World Bank’s New Predictions Even Bleaker

Painting an ominous picture of the economic situation in Cambodia, officials at the World Bank said Tuesday that Cambodia would experience the strongest decline in GDP growth for 2009 out of any country within the East Asian and Pacific bloc.

The World Bank predicted the country’s economy in 2009 would contract by 1 percent, which would mark an 11.2 percentage-point decline compared to 2007.

The new projection by the Bank comes just weeks after both the International Monetary Fund and Economist Intelligence Unit also forecast a recession in the country, putting even more pressure on the government to possibly reassess its current prediction of 6 percent growth this year.

“Low-income countries are likely to suffer the most from the crisis,” said Vikram Nehru, chief economist for the East Asia and Pacific region at the World Bank. “The countries with less-diversified economies will suffer a lot [as] the governments have less fiscal space” in which to operate.

He added that poorer countries would probably strain the availability of resources coming from organizations like the IMF but that recent commitments from G20 leaders in London to provide the IMF with $1.1 trillion in new funds, aimed at reviving trade among developing nations, would alleviate some of the pressure.

According to Stephane Guimbert, Cambodia country economist for the World Bank, the main reason for the bleak prediction is the stark decline in Cambodia’s garment and tourism sectors. According to the Bank’s April report entitled “Battling the Forces of Global Recession,” export growth from the garment sector declined by 6 percent in February, occupancy rates inside major hotels have fallen to well below 40 percent and “construction and real estate have also weakened considerably.”

Cambodia has also seen dramatic increases in its levels of debt, which now sits at 15 percent of GDP, according to the report.

Current assessments are a contrast to those in 2008, when some analysts predicted that developing nations like Cambodia would be sheltered from the economic downturn due to a lack of access to credit and limited exposure to toxic assets.

But now “the impact of the crisis is being felt completely by the private sector” here and “financing is falling off, resulting in a shedding of labor and reduced production,” said Ivan Izvorski, lead economist for the East Asia region for the World Bank.

Throughout the current turmoil, many policy makers and government officials have stated that agriculture would act as Cambodia’s economic savior, a safety net for those who lose their jobs in the manufacturing and garment sectors.

“Agriculture is the main factor for our economic growth, and it must be a nationwide effort,” Prime Minister Hun Sen said last month in response to the IMF’s prediction of a 0.5 percent contraction of the Cambodian economy.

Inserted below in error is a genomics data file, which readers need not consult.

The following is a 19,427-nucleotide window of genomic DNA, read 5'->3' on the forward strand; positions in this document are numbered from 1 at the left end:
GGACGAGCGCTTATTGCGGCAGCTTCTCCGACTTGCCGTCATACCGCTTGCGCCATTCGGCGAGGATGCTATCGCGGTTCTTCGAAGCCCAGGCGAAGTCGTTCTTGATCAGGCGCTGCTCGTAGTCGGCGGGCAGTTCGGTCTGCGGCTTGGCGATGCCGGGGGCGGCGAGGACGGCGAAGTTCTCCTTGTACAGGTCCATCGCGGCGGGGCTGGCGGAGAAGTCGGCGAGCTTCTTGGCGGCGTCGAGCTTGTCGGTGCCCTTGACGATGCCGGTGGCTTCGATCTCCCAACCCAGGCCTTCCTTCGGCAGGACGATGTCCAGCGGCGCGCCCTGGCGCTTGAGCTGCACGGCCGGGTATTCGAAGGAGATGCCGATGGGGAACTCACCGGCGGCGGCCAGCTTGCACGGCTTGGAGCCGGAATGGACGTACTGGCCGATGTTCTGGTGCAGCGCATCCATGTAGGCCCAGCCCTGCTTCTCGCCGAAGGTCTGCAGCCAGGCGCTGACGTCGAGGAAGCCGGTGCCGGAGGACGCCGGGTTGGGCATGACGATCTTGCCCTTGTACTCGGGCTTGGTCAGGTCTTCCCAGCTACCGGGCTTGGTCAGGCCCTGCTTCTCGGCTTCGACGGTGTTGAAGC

But Nehru said Tuesday that although agriculture was important, it was “unlikely” to prevent a decline in Cambodia’s GDP.

Guimberg said that the Bank has only had three or four months to develop an accurate picture of GDP and that the margins for error in such reports were rather extensive, explaining the wide range of forecasts being cited by analysts and commentators.

What is more important, he said, is how Cambodia reacts to the current problems in helping to defy further poverty and unemployment within the population.

“While the poverty rate for the region as a whole will still decline, Cambodia, Malaysia, Thailand and Timor-Leste are projected to experience absolute increases in poverty as a result of retractions in per-capita income,” the Bank said in its report.

Tim Conway, poverty specialist for the World Bank in Cambodia, wrote as part of a response by e-mail: “The downturn is resulting in lay-offs in the garment and construction sectors; in tourism, it is likely that the effects will be [felt] more in terms of lower incomes rather than lay-offs. As people in these urban sectors lose their jobs or see incomes contract, there will be less money sent back to rural areas. Cambodian workers overseas may also be forced to return home. All of this will have an effect on living standards and poverty.”

He added that in the same way that poverty has improved over recent years of growth-the poverty rate fell from 35 percent to 30 percent between 2004 and 2007-it could get worse as the economy slows.

Looking to the future, Izvorski urged people to think first and foremost of the poorest members within society.

“What will happen when you are set for a much slower economy? How do you cope? How do you deal with reduced expectations?” he asked. “Can you maintain social cohesion?”


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